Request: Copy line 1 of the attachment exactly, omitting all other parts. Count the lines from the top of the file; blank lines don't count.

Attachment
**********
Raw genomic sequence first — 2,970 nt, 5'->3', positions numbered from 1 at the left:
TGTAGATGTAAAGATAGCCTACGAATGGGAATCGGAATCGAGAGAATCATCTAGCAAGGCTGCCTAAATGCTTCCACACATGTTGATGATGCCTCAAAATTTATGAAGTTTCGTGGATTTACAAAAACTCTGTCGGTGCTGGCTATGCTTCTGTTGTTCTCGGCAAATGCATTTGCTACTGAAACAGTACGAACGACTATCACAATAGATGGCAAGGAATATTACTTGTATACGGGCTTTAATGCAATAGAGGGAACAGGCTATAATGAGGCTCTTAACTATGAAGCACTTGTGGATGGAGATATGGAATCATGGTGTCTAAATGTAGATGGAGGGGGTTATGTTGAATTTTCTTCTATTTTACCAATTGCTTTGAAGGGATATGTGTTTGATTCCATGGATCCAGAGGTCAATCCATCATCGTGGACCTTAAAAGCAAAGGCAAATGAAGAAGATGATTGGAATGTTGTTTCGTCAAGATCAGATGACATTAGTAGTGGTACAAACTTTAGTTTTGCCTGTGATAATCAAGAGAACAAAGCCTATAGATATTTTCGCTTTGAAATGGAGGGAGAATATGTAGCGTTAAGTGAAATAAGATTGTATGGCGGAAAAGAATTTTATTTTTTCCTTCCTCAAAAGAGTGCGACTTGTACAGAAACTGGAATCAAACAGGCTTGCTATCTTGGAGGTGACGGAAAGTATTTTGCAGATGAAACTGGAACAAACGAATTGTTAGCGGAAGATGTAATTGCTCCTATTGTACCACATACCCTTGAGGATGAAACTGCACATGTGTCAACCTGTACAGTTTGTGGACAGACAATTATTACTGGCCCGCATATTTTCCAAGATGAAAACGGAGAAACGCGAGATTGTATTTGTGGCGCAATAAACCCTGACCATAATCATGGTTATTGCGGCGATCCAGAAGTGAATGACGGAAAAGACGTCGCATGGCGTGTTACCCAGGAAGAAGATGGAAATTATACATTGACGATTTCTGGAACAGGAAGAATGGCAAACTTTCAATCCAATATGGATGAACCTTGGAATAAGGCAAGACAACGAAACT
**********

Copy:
Raw genomic sequence first — 2,970 nt, 5'->3', positions numbered from 1 at the left: